Anyone that like to play with HDR imaging, or photo retouching in general, should give a look at this program by Sebastian Nibisz. The website is in Polish, but Google Translate does a good enough job to help understand, and the download or changelog (it's update quite often) are just a click away.


The main point is: it just works (I have heard that somewhere...), and works very well.
It basically just need to know the images to operate with, and it start crunching pixels. Being command line driven, it's possible to just drag some photos over a link to it, or use it for batch operation, call it from scripts or other applications, etc.

A simple GUI is also available, just to ease the process of launching it.


The other versions have instead a complete GUI, witch let tweaks a lot of settings like the others HDR tools around usually do. But I do like the simplicity of the Lite version.

The just run it approach is almost refreshing, compared with some other programs that often need a lot of works and tweaks to come up with a good result. The simple presets of the Lite version are very effective, and do works very well in most cases.

The hi lights of SNS-HDR are probably the accuracy of the automatic alignment & deghosting of the photos to be combined, and the quality of the natural images that it can produce (versus the over-the-top ones that often are associated with HDR).
It's also possible to get surprising good results even starting with one single exposure!

The only real annoyance I found is the speed, or lack of it. But it's not really that bad: probably is more that I had been used to the amazing speed of another similar program, Oloneo HDRengine.

In conclusion: great image quality. Super easy to use. Free.

General Software Discussion / Fuzzy Hashing with ssdeep
« on: April 27, 2012, 01:18 PM »
Long time no post! :)

So, here an humble try at contributing something interesting.
I discovered ssdeep just some days ago, and already found it very useful in a couple of different situations.

Quoting from the site intro:
ssdeep is a program for computing context triggered piecewise hashes (CTPH). Also called fuzzy hashes, CTPH can match inputs that have homologies. Such inputs have sequences of identical bytes in the same order, although bytes in between these sequences may be different in both content and length.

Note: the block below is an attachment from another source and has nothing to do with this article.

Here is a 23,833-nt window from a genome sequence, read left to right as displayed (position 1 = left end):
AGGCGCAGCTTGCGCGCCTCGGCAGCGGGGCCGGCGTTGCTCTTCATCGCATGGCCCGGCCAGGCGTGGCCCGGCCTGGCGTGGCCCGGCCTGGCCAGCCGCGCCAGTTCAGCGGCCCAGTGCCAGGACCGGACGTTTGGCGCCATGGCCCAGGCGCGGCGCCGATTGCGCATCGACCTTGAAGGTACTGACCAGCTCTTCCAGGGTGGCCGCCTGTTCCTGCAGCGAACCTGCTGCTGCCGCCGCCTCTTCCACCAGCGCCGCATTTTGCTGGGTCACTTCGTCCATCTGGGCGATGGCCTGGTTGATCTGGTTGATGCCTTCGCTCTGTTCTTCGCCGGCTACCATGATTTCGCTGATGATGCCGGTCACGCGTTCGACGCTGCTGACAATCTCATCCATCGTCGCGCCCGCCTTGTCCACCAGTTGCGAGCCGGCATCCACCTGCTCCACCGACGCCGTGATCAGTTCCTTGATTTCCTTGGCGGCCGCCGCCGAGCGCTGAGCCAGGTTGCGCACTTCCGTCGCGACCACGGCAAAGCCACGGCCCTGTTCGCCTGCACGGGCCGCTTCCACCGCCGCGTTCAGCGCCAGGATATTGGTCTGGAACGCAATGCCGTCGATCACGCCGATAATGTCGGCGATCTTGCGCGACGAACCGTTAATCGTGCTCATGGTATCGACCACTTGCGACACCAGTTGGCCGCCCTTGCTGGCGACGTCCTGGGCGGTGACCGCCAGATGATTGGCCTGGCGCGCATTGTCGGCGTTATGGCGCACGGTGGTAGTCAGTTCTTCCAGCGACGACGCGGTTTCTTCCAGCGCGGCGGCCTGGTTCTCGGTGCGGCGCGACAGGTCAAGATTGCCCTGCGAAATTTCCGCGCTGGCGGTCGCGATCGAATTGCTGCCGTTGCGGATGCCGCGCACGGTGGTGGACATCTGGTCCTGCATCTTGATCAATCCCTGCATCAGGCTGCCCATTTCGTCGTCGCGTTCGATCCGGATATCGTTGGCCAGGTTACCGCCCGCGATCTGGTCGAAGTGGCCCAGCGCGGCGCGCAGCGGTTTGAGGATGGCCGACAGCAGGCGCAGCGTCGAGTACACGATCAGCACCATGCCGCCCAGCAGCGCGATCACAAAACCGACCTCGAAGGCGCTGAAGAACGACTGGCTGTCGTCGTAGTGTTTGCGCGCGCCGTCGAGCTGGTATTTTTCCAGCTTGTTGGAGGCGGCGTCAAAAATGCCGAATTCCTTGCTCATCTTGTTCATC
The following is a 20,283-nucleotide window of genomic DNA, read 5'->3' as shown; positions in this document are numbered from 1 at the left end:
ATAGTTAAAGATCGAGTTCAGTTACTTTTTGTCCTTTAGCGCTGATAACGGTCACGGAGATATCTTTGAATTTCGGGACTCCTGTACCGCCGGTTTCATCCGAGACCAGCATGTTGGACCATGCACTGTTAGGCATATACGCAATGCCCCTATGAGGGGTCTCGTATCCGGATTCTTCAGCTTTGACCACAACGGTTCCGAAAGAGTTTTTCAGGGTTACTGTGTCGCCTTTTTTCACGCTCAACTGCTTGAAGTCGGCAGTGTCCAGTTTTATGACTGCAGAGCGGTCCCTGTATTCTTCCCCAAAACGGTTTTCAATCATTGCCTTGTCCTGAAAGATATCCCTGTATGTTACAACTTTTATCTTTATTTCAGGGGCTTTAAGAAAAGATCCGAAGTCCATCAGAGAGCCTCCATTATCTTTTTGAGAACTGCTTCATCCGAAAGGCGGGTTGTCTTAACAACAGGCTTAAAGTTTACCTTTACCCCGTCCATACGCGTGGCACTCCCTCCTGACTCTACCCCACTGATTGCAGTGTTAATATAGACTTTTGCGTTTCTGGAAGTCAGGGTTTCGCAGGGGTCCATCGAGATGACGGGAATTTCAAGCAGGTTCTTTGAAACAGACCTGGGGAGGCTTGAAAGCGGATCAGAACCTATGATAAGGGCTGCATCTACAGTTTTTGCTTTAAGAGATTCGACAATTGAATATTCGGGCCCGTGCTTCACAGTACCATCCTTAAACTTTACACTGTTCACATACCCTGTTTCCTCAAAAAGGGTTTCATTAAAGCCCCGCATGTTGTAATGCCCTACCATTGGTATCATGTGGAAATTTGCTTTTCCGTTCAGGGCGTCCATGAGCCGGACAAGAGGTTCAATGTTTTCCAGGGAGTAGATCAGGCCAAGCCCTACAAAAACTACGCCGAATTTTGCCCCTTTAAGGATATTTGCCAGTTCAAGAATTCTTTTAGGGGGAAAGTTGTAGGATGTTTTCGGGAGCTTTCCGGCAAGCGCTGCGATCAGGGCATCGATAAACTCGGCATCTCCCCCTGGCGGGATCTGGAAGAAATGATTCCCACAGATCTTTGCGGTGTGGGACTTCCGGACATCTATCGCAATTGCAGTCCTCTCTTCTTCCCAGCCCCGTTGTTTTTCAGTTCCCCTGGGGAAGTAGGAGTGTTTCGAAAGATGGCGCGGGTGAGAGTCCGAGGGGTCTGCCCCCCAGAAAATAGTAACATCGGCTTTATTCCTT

So, point it a directory with a lot of files in, of any kind, and it can produce a list of related files: various versions of the same executable, all the documents of certain kind, and so on.
It also include a library with a few exported functions to easily take advantage of its features from other applications.

General Software Discussion / Google+
« on: June 28, 2011, 07:18 PM »
Will be the right time for Google's take on social web?

The Google+ Project - Learn more

The Official Google Blog - Introducing the Google+ project: Real-life sharing, rethought for the web

Something seems done really well, like the Circles metaphora to categorize people in different groups - something that Facebook just don't do (right).

BTW, if anyone have an invitation to spare...  :Thmbsup:

I'm searching a simple application that could, potentially, be used to record hours of audio, directly in MP3 or OGG format.
Bonus points for something that could record in a loop, i.e. keep always the last xx hours, or minutes, etc.
Nothing really needed aside from that; will use some other software to edit the "raw" audio after that.


Found the other day searching around for some lightweight CMS:


Screenshot - 1_30_2011 , 6_18_19 AM_thumb.png

Stacey is a lightweight content management system.
No database setup or installation files, simply drop the application on a server and it runs. Your content is managed by creating folders and editing text files. No login screens, no admin interface.

Python / PyQuick - Up & running with Python quickly
« on: January 15, 2011, 08:14 PM »
I was interested in starting to play with Python for quite some time, but never actually found the time / inspiration to do it.  :-[
Found these videos around Xmas while random-zapping on YouTube ;D and got hooked!  :D

So, here I am recommending this brief series of videos by Nick Parlante to anyone who want to get the hang of Python.

Here's the link to the first video:
YouTube - PyQuick - Google Python Class Day 1 Part 1

And the associated webpages:
Google's Python Class - Python Introduction

General Software Discussion / Z-Type - Type to shoot
« on: January 11, 2011, 09:20 AM »

An HTML5 game... Genius! :D


Say someone can connect over a internet cafè provided Wi-Fi, but don't fully trust the connection, fearing that there may be sniffers around.

Is there any (preferably) free VPN service that can be used on the fly to make a secure connection?
Speed would not be important at all - just usable would be OK.


General Software Discussion / Stop Forum Spam
« on: March 29, 2010, 07:00 AM »
A nice service that collect info about forum spammers.
It offer the ability to search for IP, username and mail address, and also expose a simple API for integration with forum software.